Arora: No, you will not be able to skirt it. The ideal situation would be if the US market or economy goes down slowly and smoothly. In that case, the rest of the world would not get panicky. But if the US market fell 25% in a two-three months period, there is no way that we will not be down 15-20%. We should not be down 40% because that is our history till today. We go down in bad days at 1.5 times the world. What is the probability of a 25% fall in US? I don¿t think it is very high.
Jhunjhunwala: I don¿t agree with Arora at all because when the Dow is 10,000 today, the Sensex is 17,000. One day the Dow was 10,000, the Sensex was 3,000. Over a period of time, we have vastly outperformed. think it will take time but we are slowly going to pick up.
Arora: Only in short periods of time if the Dow corrects, we will correct. We have corrected more than that, but over time we are definitely outperforming. There is no question of that. For the last one-three-five-ten-fifteen-twenty years, India has outperformed the US. It has outperformed Asia, excluding-Japan. It has outperformed emerging markets in dollar terms. This is when we didn¿t have a new government.
If the US corrects a lot, we cannot escape it. This year, the US market is up some 15% and we are up 80%. If the US is stable to slightly up, it is the best situation for us or if it deflates slowly.
Q: One of the big triggers of this 90% gain that we saw from March to now was the electoral result? You made the point about the tax changes, do you think what the government does is going to be a significant driver of markets or we are just globally linked and this is a peripheral issue?
Damani: If capital gains will be taxed at 10% instead of 0% and 15% that we are at now and if they don¿t allow the price as of March 2011 to be taken, everything now is taxed, that will lead to selling. The tax code is still unclear on exactly how to do that. There is some evidence that they will take the prices on March 31, 2011 for the new year or let you invest that money into another capital gains account which will recover free as long as you keep investing it. So, it is too early to make the call, but if it goes there, unbelievably some selling may come before March 2011.
Q: From a market perspective, do you think policy-making reforms is a big issue for India over the next one-two years?
Damani: It clearly is. The commanding heights are no longer made by public sector undertakings (PSUs). But by doing a disinvestment properly or orchestrating an economic effect that may take place. As Jhunjhunwala famously said, ¿India will grow despite the politicians not because of the politicians.¿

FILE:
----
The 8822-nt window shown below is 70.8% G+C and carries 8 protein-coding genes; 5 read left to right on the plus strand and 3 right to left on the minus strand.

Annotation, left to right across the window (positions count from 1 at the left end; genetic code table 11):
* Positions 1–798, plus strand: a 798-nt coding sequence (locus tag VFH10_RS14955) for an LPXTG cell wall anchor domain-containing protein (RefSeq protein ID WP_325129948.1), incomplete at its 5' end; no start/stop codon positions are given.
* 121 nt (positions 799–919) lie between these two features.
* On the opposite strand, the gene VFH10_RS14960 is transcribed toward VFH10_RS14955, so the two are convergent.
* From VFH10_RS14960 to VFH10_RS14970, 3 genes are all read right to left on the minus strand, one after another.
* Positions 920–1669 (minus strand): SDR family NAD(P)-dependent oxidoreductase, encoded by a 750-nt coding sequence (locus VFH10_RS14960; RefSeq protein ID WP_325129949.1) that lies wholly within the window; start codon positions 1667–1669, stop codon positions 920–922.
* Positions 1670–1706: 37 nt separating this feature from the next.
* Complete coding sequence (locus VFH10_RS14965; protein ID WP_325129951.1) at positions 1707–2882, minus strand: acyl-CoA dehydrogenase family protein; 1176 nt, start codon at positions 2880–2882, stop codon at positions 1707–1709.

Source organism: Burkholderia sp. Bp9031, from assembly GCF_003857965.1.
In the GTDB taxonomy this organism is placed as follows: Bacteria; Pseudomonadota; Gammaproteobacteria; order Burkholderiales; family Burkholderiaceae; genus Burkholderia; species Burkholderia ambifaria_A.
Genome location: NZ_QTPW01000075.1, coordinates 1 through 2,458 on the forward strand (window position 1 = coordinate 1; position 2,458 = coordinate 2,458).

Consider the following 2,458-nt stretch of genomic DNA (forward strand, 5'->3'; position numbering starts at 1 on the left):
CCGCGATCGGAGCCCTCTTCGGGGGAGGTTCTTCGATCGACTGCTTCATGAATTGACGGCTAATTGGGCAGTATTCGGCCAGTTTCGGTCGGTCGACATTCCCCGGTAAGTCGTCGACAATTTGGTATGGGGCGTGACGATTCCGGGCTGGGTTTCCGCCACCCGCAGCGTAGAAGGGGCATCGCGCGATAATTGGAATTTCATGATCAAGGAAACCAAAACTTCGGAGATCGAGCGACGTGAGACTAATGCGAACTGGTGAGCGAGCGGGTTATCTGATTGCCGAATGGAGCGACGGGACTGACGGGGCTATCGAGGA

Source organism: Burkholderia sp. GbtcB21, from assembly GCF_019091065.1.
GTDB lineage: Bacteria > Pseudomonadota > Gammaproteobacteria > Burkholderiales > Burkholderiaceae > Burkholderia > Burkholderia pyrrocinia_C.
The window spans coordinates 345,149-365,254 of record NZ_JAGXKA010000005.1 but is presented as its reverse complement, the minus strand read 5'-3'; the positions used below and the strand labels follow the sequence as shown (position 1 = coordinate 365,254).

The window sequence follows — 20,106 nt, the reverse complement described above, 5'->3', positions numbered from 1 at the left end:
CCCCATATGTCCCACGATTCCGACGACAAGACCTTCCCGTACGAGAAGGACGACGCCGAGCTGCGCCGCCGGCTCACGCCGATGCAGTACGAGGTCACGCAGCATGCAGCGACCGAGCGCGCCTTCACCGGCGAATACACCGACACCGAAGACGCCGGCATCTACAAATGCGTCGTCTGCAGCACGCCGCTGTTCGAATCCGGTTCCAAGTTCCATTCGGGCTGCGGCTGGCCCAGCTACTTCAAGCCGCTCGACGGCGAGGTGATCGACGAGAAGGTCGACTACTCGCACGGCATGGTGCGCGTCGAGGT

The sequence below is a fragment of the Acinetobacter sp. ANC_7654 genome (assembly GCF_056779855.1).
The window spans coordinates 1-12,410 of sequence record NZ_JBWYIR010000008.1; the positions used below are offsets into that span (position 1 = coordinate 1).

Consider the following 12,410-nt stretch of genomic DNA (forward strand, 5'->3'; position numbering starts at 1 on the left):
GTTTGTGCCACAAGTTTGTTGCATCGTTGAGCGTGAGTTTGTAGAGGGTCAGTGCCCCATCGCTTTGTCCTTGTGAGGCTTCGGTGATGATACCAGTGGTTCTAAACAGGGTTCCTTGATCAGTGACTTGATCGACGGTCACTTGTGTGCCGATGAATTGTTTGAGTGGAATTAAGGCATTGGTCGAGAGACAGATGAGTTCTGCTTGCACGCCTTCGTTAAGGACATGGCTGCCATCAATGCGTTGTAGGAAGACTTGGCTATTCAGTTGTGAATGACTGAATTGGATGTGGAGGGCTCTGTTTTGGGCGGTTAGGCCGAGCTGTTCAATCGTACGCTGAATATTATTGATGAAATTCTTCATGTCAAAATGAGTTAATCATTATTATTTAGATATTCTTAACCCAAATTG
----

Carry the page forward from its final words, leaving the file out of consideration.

Q: The one reason why a lot of people believe that new highs will not come in the index among other reasons is telecom, a segment that you have not loved. In the last two weeks, that love certainly not have intensified. Do you think it will continue to drag?
Arora: I think all these two-three stocks comprise only about 6% of the index. I don¿t think that alone is the reason. The other reason is the fact that IT guys have already gone up a lot. Consumer staples do not go up at the same space if markets are strong, the only outperform in bad markets. Although the Reliance group has been up recently, it still has to resolve its issues. It might take three-four months maybe, and after that everybody will be a winner. But today, these entire things are keeping the index in check, which I think is healthy.
Q: Is it because of large names like Reliance, Bharti that you believe that the index may not make it to a new high?
Jhunjhunwala: If the trend is upward, the pace may slow a little, but money will go into stocks which are performing. They will gain far more than they should or would in a normal circumstances. We are seeing that Bharti has gone down from Rs 440. They lost nearly 25% in 10-12 trading days but the market is higher. I will not say that the Nifty is not going to go up just because certain sectors went up, a lot of sectors will go up. The trend is upward markets, the index will go up.
Q: Most often, skeptics say the reason why the markets are not move higher from here is becauseby valuations capture a lot of the upsides. What would you say to that? You obviously don¿t buy that?